7. Patrice Behnstedt says:

    I was also accepted at Smith & Mt Holyoke & chose Mt Holyoke. The twist is that I was a nontraditionly aged student when accepted. After having real world “life experience”. There is no where better than MHC. A womans college is a place of incredible young women reaching for the stars. I would do it all again in a heartbeat

  8. J.G. te Molder says:

    I wonder where all the men-only colleges are… oh, wait, that’s right, that’s discrimination.

  9. I was like your daughter–committed to a liberal arts school but wondering how I would survive without the male friends who I loved. What I found out after a year was simple: male friends are great, but great FEMALE friends?? Invaluable. I had real, true girlfriends for this first time in my young life and I owe MHC for both a top-notch education and the best women I have every known, who have sustained me in the years since. Everywhere I go I find our women or a man who’s loved one of them, and that network is strong. The issues with cattiness that I had feared existed–but they existed for my female friends at Amherst too, and in a way they had it worse–they had boys to fight over. It’s not for everyone, but really, four years to focus on yourself and realize your full potential without the stifling effect of men in the room? My male friends from high school were all there when I graduated, and I’ve made plenty since. But those Mount Holyoke girls…they’re my best friends, and I’m so much better for it.

  10. Tom Matlack says:

    Thank you for all these wonderful comments (why don’t I write about women’s colleges ALL the time to avoid the wrath of the rapid commenters…). Rebecca looking forward to pillow fights since that is still a favorite hobby of mine with my six year old. Lori glad Simmons passes the broom test, but we live in Boston and the one thing Kerry has made clear is…she will not look in the state of Mass. So I guess it is out…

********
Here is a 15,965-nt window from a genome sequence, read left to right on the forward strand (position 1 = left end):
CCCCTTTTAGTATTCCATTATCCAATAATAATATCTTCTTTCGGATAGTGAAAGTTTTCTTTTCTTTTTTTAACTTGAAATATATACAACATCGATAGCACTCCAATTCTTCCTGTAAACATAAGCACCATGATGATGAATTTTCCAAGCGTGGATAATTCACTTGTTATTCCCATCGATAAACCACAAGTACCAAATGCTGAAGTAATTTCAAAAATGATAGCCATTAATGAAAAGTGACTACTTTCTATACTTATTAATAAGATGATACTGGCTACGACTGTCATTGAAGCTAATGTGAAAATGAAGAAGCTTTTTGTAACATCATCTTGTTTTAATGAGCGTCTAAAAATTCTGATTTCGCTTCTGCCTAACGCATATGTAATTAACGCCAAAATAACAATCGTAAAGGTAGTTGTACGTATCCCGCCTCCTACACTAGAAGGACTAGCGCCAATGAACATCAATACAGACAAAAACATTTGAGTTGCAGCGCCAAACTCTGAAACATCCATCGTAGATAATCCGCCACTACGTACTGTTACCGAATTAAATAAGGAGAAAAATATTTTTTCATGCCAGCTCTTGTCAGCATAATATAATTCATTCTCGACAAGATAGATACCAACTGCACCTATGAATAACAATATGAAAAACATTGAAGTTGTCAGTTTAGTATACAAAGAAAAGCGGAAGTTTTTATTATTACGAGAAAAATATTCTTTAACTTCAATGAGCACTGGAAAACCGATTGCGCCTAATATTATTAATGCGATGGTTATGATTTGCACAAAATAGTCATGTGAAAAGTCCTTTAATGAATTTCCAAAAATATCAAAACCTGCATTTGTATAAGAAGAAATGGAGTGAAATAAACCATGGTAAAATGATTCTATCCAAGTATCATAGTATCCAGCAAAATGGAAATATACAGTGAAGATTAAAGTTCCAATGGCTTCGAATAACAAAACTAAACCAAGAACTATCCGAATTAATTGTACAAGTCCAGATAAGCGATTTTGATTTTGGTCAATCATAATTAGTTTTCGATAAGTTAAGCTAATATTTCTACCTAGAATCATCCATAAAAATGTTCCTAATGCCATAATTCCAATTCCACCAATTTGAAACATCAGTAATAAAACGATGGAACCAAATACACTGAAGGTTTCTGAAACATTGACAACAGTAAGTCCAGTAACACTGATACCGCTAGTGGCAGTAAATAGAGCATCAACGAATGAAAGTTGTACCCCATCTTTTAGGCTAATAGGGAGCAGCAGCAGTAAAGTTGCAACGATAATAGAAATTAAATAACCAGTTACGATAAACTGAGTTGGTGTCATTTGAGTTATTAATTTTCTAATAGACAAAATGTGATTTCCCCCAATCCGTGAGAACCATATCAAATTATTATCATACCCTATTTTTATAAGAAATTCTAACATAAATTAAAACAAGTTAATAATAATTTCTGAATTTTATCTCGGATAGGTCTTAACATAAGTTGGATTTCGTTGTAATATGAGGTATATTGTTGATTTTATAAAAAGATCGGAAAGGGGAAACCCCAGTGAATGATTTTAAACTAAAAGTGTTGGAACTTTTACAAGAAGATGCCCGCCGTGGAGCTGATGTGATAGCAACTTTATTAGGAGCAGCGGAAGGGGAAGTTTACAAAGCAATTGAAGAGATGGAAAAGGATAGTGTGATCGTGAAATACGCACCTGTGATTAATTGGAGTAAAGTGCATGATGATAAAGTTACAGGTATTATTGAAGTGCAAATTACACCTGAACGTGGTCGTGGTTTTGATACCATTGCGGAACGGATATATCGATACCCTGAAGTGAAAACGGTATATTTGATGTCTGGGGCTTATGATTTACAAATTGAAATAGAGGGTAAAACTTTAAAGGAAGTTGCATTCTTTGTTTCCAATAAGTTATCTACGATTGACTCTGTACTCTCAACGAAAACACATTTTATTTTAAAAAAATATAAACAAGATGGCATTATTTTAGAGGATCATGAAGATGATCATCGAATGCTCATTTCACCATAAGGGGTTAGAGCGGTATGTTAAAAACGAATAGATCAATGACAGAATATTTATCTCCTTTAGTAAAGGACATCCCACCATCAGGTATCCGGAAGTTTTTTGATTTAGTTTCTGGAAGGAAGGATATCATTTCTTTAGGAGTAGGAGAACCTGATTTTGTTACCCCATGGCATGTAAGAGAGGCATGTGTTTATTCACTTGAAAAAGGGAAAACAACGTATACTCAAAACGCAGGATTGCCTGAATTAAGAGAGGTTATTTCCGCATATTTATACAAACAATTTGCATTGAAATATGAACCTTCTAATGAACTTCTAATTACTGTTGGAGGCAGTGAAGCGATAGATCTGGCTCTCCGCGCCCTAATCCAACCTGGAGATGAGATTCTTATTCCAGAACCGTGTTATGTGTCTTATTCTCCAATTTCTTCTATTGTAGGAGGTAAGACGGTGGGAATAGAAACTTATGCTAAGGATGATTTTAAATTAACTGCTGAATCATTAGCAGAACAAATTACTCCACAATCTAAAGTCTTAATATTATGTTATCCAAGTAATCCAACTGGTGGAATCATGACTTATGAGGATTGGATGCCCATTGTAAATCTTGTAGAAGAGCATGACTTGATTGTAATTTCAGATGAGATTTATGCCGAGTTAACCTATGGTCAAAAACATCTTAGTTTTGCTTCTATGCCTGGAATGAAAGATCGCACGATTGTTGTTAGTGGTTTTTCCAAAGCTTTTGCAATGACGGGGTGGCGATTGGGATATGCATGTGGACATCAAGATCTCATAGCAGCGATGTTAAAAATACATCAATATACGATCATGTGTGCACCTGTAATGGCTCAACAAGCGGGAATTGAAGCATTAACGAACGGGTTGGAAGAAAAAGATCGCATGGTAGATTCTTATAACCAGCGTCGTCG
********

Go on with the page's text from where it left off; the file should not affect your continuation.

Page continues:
Thanks all for your insight and stories. I stand enlightened. Not hard to do, I know.

  11. I remember touring Amherst, back in 1982, shortly after it had gone co-ed, and asking the gal who was leading us what it was like to go to a school that only recently allowed women. With a cheerful smile she said, and I kid you not, “It’s a great place if you want to fight for your education!” I went to Smith. During the four years I lived in the valley, I took classes at all of the 5 colleges (Amherst, UMass, Smith, Mt Holyoke, Hampshire). One thing I learned was that, regardless of where I was, if a woman was contributing to the class discussion, she was probably from Smith or Mt Holyoke.